Subscribe to School Law Newsletter
Close Window

Civil Recovery for Criminal Assault Is Separate than Tortious Assault

In the case of Silvaggio v. Ashtabula Area City Sch. Bd. Of Educ., N.D.Ohio No. 22-cv-862, 2022 U.S. Dist. LEXIS 144853 (Aug. 12, 2022), a federal district court held that (1) a claim against a intervention specialist who allegedly wrongfully detained a special needs student in a restroom was appropriate under the Fourth Amendment, and (2) a claim for civil liability for criminal assault is separate than a tort claim for assault and battery.

In this case, the parents argued that (1) the detainment of the special needs student in a restroom constituted a school-based seizure under the Fourth Amendment, and (2) civil liability for criminal assault is a separate claim under R.C. 2307.60. In response, the school employee argued that (1) excessive corporal punishment must be brought under the Fourteenth Amendment, not the Fourth; and (2) R.C. 2307.60 does not create a cause of action and the claim of civil assault and criminal assault is duplicative, so one claim must be dismissed. The federal district court agreed with the parents.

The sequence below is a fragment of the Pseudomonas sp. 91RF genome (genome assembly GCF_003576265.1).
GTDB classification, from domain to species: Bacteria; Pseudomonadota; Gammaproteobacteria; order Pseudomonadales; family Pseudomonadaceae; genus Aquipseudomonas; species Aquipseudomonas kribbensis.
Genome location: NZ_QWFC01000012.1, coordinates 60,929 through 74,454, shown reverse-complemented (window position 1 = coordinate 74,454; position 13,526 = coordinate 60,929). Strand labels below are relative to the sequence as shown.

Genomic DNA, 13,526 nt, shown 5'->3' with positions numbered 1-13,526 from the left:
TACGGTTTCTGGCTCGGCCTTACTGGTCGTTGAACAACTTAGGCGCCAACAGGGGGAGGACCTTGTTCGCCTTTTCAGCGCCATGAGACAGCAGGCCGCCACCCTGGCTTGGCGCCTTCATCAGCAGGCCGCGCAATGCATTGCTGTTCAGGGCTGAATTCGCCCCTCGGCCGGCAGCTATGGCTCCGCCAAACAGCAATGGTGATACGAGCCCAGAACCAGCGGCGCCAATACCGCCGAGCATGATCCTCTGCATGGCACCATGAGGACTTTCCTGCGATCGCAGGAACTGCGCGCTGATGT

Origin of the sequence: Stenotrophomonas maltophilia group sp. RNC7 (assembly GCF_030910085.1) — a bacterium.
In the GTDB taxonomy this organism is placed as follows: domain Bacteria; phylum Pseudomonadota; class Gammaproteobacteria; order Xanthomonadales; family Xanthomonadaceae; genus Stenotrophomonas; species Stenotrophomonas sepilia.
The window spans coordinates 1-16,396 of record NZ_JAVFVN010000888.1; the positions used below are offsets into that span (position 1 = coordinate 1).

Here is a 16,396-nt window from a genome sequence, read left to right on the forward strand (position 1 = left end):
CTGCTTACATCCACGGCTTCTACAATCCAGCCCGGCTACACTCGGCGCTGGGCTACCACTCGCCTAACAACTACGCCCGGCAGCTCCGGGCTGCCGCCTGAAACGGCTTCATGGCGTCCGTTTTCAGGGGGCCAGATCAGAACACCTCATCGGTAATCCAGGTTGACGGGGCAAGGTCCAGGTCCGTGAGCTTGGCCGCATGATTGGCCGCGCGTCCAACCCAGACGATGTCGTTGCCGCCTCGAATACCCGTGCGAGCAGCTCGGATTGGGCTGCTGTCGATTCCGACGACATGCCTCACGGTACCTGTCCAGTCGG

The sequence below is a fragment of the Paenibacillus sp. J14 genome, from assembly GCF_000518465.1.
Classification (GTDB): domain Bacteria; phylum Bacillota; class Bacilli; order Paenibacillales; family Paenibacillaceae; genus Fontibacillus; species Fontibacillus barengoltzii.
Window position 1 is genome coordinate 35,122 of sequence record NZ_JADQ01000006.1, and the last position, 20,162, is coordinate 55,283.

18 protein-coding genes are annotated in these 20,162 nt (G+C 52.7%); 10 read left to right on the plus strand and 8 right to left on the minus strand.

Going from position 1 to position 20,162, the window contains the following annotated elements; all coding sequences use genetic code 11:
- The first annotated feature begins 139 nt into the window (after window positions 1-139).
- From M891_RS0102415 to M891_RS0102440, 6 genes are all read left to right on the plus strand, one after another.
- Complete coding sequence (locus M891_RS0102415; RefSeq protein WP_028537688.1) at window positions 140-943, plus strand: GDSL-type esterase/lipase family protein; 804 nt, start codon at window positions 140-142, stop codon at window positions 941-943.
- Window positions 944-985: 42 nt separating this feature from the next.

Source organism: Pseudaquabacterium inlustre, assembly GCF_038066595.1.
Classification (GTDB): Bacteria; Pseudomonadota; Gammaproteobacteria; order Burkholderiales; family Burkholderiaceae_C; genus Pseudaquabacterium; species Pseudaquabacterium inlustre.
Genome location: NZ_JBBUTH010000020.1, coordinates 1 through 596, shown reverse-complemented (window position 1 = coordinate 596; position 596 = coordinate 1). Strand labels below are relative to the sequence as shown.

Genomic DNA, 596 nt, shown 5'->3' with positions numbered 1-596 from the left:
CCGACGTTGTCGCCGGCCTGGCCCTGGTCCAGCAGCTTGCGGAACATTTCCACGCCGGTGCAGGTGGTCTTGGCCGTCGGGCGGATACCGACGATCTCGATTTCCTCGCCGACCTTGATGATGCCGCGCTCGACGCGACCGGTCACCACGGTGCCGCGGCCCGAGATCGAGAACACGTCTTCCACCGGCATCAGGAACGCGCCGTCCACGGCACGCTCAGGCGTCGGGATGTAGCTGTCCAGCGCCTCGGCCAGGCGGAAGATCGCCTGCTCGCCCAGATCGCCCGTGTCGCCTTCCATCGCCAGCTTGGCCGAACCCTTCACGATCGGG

In support of its decision, the federal district court explained that “it is well settled that a claim of unreasonable seizure by a public-school official must be brought under the Fourth Amendment, and the reasonableness of a school-based seizure is determined by considering whether the seizure was ‘excessive in light of the student’s age and sex and the nature of the infraction.’” Opinion and Order at 4-5. The federal district court further explained that R.C. 2307.60 does create a cause of action, and that claims for civil and criminal assault can both be brought because different elements are used to prove civil and criminal assault.

To read this case, click here.

NOTE: This case regarded the denial of a motion to dismiss and assumed that all allegations are true. The final result of the case may be much different if any or all allegations are shown to be false.

Authors: Matthew John Markling and the McGown & Markling Team.

Note: This blog entry does not constitute – nor does it contain – legal advice. Legal jurisprudence is like the always-changing Midwestern weather. As a result, this single blog entry cannot substitute for consultation with a McGown & Markling attorney. If legal advice is needed with respect to a specific factual situation, please feel free to contact a McGown & Markling attorney.

Leave a Reply

Your email address will not be published. Required fields are marked *

This site uses Akismet to reduce spam. Learn how your comment data is processed.